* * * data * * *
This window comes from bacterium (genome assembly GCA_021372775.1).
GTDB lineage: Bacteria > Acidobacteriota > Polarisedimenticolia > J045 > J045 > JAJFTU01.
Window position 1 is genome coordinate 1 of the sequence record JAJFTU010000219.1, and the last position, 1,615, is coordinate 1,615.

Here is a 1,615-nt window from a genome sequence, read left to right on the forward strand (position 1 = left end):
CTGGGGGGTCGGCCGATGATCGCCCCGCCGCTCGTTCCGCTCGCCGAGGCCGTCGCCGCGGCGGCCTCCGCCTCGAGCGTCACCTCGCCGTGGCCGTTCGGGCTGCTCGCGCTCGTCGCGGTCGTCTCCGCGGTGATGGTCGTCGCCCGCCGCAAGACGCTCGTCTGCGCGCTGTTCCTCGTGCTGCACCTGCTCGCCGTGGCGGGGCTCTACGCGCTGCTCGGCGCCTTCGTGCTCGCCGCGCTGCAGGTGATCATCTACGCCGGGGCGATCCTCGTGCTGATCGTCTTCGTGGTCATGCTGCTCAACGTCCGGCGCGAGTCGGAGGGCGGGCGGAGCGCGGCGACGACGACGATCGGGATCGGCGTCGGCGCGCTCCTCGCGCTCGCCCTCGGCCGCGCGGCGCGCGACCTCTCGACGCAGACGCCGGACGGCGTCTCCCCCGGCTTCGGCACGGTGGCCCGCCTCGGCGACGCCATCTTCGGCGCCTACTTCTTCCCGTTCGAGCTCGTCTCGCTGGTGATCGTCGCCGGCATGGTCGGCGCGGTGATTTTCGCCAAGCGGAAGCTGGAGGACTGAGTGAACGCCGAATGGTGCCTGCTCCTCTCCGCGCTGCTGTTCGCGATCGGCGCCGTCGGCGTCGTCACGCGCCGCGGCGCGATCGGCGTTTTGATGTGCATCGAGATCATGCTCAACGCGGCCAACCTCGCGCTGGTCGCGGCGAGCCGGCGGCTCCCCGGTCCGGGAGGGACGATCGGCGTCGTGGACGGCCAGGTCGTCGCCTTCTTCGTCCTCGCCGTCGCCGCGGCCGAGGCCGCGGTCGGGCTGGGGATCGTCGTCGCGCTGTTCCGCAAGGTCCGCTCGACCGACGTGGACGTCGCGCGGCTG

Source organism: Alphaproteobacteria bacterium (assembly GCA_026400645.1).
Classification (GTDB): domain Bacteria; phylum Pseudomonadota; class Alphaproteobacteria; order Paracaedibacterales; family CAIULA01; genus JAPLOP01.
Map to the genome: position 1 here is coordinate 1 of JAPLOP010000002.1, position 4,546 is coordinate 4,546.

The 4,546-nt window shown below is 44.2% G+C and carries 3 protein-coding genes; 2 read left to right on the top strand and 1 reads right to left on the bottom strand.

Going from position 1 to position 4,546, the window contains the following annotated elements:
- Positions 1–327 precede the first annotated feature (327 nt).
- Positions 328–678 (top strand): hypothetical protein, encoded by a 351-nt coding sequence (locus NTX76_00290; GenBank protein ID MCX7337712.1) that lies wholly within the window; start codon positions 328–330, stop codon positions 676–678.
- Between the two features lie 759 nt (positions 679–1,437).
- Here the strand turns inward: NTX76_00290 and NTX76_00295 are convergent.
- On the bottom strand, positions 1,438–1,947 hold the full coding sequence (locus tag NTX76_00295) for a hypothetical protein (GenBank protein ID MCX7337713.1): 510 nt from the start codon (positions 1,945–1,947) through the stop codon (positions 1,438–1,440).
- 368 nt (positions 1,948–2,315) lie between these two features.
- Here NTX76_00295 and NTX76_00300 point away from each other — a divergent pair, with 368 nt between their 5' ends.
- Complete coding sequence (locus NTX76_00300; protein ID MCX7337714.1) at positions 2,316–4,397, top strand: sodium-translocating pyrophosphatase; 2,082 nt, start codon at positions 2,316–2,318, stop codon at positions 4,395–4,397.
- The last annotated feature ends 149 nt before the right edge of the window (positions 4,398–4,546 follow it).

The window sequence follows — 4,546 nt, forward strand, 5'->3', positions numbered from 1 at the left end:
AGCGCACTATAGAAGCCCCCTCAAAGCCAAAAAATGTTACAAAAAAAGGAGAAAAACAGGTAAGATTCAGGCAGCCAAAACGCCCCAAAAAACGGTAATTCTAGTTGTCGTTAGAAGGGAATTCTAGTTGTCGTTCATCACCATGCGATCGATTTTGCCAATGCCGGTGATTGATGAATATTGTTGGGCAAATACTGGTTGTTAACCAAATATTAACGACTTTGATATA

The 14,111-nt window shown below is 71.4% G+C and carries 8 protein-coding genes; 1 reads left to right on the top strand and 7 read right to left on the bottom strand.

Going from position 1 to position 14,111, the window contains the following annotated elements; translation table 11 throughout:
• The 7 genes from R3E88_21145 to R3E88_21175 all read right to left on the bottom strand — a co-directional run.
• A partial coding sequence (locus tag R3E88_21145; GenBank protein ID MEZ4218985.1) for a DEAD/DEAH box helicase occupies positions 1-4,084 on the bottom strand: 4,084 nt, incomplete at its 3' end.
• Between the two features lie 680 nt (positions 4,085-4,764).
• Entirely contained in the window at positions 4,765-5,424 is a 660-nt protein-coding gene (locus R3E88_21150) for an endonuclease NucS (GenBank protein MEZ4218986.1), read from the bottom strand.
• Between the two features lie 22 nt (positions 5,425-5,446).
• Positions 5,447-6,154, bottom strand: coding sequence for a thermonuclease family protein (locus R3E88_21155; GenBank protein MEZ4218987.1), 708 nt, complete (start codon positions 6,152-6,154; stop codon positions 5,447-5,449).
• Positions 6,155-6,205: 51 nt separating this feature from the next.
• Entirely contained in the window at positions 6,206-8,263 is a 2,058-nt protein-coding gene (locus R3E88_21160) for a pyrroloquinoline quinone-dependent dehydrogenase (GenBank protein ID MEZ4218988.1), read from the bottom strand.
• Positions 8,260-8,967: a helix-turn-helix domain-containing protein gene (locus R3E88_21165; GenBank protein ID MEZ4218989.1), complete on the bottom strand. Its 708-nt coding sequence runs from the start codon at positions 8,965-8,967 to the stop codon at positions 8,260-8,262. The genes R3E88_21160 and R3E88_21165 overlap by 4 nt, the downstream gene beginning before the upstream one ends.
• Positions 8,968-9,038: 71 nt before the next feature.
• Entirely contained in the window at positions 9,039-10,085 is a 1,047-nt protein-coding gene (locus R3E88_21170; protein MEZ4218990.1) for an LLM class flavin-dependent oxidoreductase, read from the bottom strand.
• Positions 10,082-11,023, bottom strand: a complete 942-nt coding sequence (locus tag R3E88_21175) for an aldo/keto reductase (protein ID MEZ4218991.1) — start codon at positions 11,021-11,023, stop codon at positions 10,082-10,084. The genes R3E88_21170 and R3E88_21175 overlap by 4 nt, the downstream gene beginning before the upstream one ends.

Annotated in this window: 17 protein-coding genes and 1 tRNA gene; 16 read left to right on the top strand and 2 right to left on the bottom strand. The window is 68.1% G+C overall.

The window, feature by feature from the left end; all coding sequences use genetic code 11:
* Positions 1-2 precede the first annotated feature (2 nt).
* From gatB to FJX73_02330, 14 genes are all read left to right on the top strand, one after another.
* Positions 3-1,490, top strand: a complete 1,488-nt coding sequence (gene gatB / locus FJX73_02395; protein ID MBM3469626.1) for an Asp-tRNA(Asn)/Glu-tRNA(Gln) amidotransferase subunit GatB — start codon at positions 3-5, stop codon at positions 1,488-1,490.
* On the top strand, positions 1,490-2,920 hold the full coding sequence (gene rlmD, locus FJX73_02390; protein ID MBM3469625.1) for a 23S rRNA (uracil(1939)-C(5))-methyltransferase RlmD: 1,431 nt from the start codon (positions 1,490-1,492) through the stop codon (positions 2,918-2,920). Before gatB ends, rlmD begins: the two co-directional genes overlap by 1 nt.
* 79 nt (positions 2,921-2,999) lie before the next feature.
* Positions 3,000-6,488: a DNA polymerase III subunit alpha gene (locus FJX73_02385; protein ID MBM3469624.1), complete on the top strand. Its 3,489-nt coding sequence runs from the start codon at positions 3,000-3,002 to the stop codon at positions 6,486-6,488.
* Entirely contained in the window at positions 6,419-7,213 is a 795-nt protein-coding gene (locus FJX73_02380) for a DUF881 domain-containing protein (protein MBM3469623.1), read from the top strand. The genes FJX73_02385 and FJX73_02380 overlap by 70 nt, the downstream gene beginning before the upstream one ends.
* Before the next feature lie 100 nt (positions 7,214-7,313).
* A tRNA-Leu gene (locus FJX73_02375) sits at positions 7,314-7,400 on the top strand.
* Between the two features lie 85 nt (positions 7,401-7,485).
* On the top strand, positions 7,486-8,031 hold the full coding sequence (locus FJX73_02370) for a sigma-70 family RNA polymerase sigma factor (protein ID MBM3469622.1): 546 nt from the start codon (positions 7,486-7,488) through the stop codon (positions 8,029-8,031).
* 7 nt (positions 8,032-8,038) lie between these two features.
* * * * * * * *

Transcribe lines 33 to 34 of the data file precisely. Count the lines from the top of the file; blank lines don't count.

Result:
• Positions 8,968-9,038: 71 nt before the next feature.
• Entirely contained in the window at positions 9,039-10,085 is a 1,047-nt protein-coding gene (locus R3E88_21170; protein MEZ4218990.1) for an LLM class flavin-dependent oxidoreductase, read from the bottom strand.